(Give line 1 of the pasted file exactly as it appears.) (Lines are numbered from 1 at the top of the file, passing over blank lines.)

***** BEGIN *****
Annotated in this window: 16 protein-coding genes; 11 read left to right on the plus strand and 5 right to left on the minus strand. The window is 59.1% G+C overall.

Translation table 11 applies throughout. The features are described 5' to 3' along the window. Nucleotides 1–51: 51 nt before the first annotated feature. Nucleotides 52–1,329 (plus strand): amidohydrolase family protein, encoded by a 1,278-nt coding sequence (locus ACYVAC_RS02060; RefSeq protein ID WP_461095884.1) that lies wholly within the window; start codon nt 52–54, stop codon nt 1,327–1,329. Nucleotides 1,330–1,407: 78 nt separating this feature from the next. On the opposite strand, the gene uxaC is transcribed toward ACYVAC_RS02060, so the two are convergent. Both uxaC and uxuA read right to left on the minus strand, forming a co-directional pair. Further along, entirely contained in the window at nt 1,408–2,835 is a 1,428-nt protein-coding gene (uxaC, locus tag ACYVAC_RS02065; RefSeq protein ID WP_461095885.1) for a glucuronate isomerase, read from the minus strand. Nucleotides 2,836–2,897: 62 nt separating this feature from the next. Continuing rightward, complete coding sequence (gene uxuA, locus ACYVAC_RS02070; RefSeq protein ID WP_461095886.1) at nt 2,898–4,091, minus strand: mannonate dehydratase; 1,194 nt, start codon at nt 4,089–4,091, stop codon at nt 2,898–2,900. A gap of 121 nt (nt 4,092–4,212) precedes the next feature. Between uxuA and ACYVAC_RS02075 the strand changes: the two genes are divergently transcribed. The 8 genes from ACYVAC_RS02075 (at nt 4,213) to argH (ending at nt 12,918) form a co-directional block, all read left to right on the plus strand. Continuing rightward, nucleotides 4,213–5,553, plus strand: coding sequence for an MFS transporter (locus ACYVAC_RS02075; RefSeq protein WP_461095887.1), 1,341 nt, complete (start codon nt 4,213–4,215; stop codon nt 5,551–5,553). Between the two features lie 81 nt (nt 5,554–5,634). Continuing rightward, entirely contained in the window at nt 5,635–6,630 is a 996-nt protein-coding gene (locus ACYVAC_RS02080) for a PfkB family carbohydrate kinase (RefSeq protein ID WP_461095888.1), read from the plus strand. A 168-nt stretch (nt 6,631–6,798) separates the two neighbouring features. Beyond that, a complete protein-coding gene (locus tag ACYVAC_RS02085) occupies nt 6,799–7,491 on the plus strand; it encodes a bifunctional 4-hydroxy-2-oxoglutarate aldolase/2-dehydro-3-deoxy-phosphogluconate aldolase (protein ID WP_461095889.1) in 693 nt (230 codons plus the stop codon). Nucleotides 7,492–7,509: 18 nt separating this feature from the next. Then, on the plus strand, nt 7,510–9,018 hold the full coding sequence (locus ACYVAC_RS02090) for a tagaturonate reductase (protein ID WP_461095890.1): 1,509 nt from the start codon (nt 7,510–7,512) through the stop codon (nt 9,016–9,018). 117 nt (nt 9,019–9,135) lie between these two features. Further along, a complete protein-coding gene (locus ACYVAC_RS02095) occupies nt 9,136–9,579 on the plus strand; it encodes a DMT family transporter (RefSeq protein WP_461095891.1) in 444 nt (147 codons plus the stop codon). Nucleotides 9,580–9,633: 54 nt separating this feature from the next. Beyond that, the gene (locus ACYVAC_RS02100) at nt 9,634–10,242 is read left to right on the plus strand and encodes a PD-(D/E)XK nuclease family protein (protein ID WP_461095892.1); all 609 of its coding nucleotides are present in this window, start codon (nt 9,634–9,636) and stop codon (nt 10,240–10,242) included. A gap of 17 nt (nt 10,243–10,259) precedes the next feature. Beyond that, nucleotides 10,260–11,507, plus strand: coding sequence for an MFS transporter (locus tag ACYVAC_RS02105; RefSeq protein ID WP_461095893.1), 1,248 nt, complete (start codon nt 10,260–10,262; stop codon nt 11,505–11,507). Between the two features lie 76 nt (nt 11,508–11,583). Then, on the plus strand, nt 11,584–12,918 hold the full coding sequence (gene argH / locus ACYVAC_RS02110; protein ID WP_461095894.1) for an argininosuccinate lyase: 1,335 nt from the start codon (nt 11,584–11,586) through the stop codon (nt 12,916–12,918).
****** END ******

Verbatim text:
Annotated in this window: 16 protein-coding genes; 11 read left to right on the plus strand and 5 right to left on the minus strand. The window is 59.1% G+C overall.